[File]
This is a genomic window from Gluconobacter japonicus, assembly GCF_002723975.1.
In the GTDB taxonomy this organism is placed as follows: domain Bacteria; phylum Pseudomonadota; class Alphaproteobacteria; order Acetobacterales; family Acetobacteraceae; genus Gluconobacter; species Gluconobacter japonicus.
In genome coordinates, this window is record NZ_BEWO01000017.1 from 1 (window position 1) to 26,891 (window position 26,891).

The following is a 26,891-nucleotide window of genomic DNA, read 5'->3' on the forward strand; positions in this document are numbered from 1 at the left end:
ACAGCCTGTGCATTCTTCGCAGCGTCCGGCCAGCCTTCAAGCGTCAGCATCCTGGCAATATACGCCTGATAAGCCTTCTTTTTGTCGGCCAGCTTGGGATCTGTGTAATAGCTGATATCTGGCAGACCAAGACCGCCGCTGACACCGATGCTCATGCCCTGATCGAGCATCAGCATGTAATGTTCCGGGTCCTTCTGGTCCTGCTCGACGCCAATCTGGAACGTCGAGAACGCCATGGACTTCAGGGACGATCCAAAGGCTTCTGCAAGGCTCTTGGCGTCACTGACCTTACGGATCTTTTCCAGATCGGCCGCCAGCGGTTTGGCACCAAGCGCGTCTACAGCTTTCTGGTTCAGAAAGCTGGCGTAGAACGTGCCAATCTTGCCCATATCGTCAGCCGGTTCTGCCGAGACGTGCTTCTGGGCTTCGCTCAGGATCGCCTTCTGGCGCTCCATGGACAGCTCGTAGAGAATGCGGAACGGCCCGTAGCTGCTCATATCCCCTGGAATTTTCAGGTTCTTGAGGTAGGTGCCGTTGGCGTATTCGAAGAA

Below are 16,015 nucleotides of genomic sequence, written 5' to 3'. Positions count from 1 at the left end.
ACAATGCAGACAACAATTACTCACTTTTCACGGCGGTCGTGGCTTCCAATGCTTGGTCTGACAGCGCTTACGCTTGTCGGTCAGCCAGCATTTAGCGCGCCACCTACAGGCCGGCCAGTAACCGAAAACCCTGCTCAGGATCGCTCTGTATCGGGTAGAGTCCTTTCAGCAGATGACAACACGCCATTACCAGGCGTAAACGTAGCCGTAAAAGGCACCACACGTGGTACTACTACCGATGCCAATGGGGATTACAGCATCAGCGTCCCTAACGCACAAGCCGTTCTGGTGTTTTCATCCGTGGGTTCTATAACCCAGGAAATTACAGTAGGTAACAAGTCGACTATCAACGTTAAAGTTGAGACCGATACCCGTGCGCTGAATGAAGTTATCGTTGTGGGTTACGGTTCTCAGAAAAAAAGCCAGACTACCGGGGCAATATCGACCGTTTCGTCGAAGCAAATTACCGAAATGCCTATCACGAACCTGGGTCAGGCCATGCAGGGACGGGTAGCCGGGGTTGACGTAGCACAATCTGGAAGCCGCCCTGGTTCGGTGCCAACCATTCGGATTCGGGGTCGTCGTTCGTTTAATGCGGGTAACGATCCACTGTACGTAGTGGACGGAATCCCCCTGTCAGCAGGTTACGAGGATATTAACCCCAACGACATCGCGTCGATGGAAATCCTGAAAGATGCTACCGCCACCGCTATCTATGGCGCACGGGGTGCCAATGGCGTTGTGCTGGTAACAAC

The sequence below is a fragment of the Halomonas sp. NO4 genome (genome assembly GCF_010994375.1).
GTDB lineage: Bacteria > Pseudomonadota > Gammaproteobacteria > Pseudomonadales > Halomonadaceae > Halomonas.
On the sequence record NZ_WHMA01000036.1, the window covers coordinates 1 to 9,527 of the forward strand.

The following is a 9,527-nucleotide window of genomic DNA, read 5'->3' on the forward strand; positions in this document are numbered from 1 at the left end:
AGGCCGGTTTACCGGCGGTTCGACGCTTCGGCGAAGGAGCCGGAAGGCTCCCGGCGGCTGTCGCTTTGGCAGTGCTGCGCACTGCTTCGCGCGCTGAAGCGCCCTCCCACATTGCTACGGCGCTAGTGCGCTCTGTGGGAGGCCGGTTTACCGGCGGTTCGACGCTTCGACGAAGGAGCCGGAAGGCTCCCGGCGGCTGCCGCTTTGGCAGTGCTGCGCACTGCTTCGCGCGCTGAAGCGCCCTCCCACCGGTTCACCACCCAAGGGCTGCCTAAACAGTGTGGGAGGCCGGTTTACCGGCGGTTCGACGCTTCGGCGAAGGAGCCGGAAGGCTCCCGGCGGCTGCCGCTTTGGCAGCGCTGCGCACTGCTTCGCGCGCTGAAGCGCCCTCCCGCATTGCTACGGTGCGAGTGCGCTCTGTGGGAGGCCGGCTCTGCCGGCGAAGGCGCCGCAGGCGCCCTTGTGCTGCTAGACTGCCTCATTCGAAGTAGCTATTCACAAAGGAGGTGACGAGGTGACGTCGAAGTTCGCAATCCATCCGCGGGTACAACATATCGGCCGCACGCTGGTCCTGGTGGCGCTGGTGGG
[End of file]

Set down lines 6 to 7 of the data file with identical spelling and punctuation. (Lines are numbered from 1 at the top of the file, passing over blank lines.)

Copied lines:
Below are 16,015 nucleotides of genomic sequence, written 5' to 3'. Positions count from 1 at the left end.
ACAATGCAGACAACAATTACTCACTTTTCACGGCGGTCGTGGCTTCCAATGCTTGGTCTGACAGCGCTTACGCTTGTCGGTCAGCCAGCATTTAGCGCGCCACCTACAGGCCGGCCAGTAACCGAAAACCCTGCTCAGGATCGCTCTGTATCGGGTAGAGTCCTTTCAGCAGATGACAACACGCCATTACCAGGCGTAAACGTAGCCGTAAAAGGCACCACACGTGGTACTACTACCGATGCCAATGGGGATTACAGCATCAGCGTCCCTAACGCACAAGCCGTTCTGGTGTTTTCATCCGTGGGTTCTATAACCCAGGAAATTACAGTAGGTAACAAGTCGACTATCAACGTTAAAGTTGAGACCGATACCCGTGCGCTGAATGAAGTTATCGTTGTGGGTTACGGTTCTCAGAAAAAAAGCCAGACTACCGGGGCAATATCGACCGTTTCGTCGAAGCAAATTACCGAAATGCCTATCACGAACCTGGGTCAGGCCATGCAGGGACGGGTAGCCGGGGTTGACGTAGCACAATCTGGAAGCCGCCCTGGTTCGGTGCCAACCATTCGGATTCGGGGTCGTCGTTCGTTTAATGCGGGTAACGATCCACTGTACGTAGTGGACGGAATCCCCCTGTCAGCAGGTTACGAGGATATTAACCCCAACGACATCGCGTCGATGGAAATCCTGAAAGATGCTACCGCCACCGCTATCTATGGCGCACGGGGTGCCAATGGCGTTGTGCTGGTAACAAC